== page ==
The San Juan Daily Star
10 boxed wines that are really good, seriously
By Eric Asimov
For many reasons, boxed wines make an enormous amount of sense. The bag-in-box method is a great way to package easygoing wines that are not intended for aging. Still, the category faces stubborn resistance among both consumers and producers.
Why? It’s sort of a chicken-and-the-egg situation: Consumers have equated boxes with bad wine because for so long, with scattered exceptions, only bad wine was sold in boxes in the United States. And producers wouldn’t put better wines in boxes because they are aware of the fierce stigma.
To everybody’s benefit, these entrenched attitudes seem to have softened in the last few years, primarily because of the climate crisis.
Motivated by the ecological advantages of bag-in-box packaging, a growing number of producers and merchants are opting to box good wine intended for immediate consumption rather than use glass bottles.
It’s now widely understood that wine bottles are a significant environmental problem. Their production and transport makes up the biggest proportion of the wine industry’s carbon footprint, and sadly, in the United States, at least, a low percentage of glass is recycled.
The industry has experimented with reusable, returnable glass bottles, but consumers did not return them, regardless of the incentives offered. As a result, many environmentally minded producers see bag-in-box packages as a good intermediate step toward a time when consumers will accept the wisdom of reusable bottles.
An open box of wine lasts longer. When you uncork a bottle and pour out a drink, air fills the empty space in the bottle, causing the wine to slowly deteriorate. Depending on the age and quality of the wine, an open bottle may stay good for a day or two, or maybe up to a week.
But when you tap and pour a bag-in-box, the plastic liner shrinks around the remaining wine, keeping air out. Wine can stay fresh for a month or so. In addition, the standard unit for boxed wine is three liters, the equivalent of four bottles, so the amount of waste is proportionately less.
Bag-in-box is not appropriate for all wines. Unlike bottles, which are impervious to air, bag-in-box is permeable, so it’s not good for wines intended for aging more than a year or so. But for those intended for early consumption — the vast majority of wines produced — boxes are great.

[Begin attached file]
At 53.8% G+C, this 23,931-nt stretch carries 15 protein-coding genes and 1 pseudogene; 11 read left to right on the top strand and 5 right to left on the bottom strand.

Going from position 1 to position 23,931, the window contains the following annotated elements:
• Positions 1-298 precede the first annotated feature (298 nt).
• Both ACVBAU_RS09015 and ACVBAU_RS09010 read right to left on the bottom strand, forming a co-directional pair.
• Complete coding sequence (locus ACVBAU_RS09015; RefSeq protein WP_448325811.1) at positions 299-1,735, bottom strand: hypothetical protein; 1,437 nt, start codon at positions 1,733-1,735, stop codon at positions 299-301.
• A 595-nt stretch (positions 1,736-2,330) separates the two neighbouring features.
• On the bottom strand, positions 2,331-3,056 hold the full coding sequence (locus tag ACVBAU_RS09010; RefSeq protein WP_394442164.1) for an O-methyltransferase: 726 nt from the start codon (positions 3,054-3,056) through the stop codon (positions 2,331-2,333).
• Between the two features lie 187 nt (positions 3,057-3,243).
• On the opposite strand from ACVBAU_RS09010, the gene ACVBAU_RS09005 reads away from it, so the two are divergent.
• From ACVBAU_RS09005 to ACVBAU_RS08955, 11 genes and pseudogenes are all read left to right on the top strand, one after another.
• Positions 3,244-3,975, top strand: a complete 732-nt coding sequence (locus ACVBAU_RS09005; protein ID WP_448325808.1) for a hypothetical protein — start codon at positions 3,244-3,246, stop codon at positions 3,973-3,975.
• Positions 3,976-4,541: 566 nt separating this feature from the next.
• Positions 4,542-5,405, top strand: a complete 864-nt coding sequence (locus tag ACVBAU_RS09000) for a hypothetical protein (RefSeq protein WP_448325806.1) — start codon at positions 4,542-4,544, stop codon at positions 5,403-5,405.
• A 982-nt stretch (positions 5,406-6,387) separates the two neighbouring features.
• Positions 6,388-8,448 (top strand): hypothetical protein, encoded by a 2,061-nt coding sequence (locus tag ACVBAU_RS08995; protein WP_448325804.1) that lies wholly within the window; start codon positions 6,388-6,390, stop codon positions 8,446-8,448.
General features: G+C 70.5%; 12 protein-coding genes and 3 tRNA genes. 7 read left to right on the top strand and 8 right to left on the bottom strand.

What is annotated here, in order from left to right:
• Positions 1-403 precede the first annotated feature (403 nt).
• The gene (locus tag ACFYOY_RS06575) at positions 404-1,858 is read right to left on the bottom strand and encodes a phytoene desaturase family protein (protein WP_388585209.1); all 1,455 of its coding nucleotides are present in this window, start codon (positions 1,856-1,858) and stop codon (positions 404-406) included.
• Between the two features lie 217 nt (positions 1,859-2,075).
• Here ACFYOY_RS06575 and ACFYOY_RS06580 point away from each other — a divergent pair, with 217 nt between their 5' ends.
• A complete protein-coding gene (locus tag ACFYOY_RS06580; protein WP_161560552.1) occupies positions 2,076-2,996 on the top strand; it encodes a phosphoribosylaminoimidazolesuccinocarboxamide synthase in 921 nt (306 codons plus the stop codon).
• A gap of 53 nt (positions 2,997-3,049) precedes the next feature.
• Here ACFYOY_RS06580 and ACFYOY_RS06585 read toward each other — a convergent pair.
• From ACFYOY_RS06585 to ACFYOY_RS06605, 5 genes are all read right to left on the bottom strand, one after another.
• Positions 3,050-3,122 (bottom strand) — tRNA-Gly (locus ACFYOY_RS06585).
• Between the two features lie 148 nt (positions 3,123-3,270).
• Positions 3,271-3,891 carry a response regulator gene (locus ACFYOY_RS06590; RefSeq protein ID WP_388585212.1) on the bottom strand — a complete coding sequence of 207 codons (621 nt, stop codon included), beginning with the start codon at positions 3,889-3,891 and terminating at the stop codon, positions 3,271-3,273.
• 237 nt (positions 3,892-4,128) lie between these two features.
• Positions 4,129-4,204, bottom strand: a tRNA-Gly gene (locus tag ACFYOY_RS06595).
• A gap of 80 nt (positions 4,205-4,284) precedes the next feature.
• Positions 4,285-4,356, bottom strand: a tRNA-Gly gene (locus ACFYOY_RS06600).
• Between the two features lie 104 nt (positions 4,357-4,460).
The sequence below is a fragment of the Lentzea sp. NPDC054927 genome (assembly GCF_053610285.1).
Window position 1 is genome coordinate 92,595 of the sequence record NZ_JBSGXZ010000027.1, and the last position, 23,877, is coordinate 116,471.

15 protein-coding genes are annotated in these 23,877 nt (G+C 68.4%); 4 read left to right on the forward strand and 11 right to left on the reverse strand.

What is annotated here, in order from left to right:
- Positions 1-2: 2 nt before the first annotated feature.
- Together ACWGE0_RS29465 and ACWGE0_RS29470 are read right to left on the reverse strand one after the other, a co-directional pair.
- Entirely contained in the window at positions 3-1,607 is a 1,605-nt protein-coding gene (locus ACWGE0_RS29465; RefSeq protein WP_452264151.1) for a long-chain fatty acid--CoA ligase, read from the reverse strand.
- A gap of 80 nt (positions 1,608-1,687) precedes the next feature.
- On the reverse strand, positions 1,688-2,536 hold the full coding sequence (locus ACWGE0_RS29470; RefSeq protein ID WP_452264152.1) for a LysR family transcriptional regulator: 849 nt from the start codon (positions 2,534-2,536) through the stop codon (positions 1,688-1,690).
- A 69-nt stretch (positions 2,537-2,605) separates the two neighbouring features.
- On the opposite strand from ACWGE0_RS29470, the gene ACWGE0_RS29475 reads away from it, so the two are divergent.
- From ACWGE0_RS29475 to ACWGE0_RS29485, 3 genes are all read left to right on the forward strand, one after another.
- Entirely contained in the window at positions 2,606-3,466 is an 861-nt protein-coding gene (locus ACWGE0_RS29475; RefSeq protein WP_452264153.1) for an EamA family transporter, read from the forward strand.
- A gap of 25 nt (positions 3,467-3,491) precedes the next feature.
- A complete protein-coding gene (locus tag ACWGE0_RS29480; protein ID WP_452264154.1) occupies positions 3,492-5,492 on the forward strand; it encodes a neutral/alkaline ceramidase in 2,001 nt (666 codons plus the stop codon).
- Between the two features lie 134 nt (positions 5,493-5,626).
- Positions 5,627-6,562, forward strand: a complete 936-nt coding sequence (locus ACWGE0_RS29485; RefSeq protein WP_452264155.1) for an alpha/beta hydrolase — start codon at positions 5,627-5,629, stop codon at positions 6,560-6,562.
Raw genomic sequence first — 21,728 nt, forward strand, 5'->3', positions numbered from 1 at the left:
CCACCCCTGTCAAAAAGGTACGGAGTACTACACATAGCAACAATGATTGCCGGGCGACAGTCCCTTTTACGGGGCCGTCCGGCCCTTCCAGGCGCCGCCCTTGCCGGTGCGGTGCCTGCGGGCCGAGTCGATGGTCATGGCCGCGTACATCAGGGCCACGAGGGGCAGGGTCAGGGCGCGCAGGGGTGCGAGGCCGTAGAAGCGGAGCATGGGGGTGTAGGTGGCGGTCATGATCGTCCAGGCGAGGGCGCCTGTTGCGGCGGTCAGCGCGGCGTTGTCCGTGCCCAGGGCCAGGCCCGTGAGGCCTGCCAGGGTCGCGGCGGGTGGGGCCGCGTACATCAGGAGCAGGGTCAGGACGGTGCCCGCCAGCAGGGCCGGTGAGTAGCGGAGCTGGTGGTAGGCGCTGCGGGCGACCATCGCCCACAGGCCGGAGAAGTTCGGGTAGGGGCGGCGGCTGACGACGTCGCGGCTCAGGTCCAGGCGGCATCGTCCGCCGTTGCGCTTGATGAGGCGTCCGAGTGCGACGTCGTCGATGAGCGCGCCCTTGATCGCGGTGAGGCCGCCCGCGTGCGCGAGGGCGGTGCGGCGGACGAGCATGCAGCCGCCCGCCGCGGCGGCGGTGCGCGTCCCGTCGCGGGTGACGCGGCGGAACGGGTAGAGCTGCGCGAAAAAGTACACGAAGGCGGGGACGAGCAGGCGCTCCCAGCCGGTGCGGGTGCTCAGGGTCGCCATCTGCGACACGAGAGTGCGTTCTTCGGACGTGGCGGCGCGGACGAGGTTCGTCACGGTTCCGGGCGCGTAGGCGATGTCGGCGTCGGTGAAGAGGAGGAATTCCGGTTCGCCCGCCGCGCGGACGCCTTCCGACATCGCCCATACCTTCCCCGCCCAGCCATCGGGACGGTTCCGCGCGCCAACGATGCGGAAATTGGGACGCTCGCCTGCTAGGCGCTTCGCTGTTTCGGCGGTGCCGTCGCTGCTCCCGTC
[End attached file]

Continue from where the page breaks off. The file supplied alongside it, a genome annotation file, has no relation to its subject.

As with any wine, it’s best to store them in a cool place. Put a box of white wine in the fridge and pour a cool glass anytime. Reds can be kept anywhere that’s convenient.
While the food-grade plastic used inside the box is not recyclable, the benefits of boxes, advocates say, still outweigh the drawbacks.
“If we are looking at the fact that it’s a larger format, and the fact that it’s one bit of packaging versus four bottles of wine, and it’s 75% recycled cardboard, waste is reduced significantly,” said Melissa Monti Saunders, CEO of Communal Brands, an importer and distributor that offers four boxed wines in its portfolio.
Saunders believes that ultimately the world will need to shift to returnable, reusable bottles. But she also believes that consumers are not yet ready to accept them. Communal Brands has been selling boxes since 2016.
“The carbon footprint is about a tenth of the emissions for the production of four single-use bottles, not even taking into consideration weight and transport,” she said. “No way around it, boxes are significantly better for the planet, even with a plastic liner.”
Megan Glaab, who owns Ryme Cellars in Sonoma County, California, with her husband, Ryan, released a boxed wine in 2020, during the pandemic, almost as a joke. Ryme packaged the wine, a 2019 organic vermentino, as a sort of back-to-school kit for adults who might be daunted by the prospect of remote schooling and working from home.
“We got the most incredible reaction, with customers writing us and asking us to do it again,” she said. Ryme did, with three more wines in boxes, and they sold out in a matter of weeks.
The key to changing consumer perceptions of boxed wines is to fill them with good wine. Ryme did that, as has Tablas Creek, a California producer in Paso Robles, and Bedrock Wine Co. in California.
Even charging upward of $70 for a box, more than twice as much as many other boxed wines, did not deter Glaab’s customers.
For years, the only boxed wines that I’ve felt good about recommending came from two importers: Jenny & François’ From the Tank boxes, and Wineberry America’s Wineberry Boxes. Both offer a series of unpretentious, good wines from various regions in France. Slowly but surely, they are now being joined by a host of other good boxed wines.
I recently shopped for boxed wines in retail stores in the New York area. They weren’t easy to find, although I could have had my fill of Bota Boxes, Black Boxes, Franzia and Barefoot on Tap, the sort of mass-produced boxes that have not won the genre friends among quality-minded consumers.
But I did find 10 boxes that I feel confident in recommending. And with good boxes like these, perhaps we will see more in the near future.
“People are seeing market interest in boxes, so they want to get in on it,” Saunders said. “The more quality boxes on the market, the more it becomes legitimized.”
Here are the 10 boxes. I’ve listed them in order of preference, but they’re all good.
10 boxed wines to try
Ryme Cellars Mendocino Fox Hill Vineyard Sangiovese-Friulano 2020, 12.3%, $72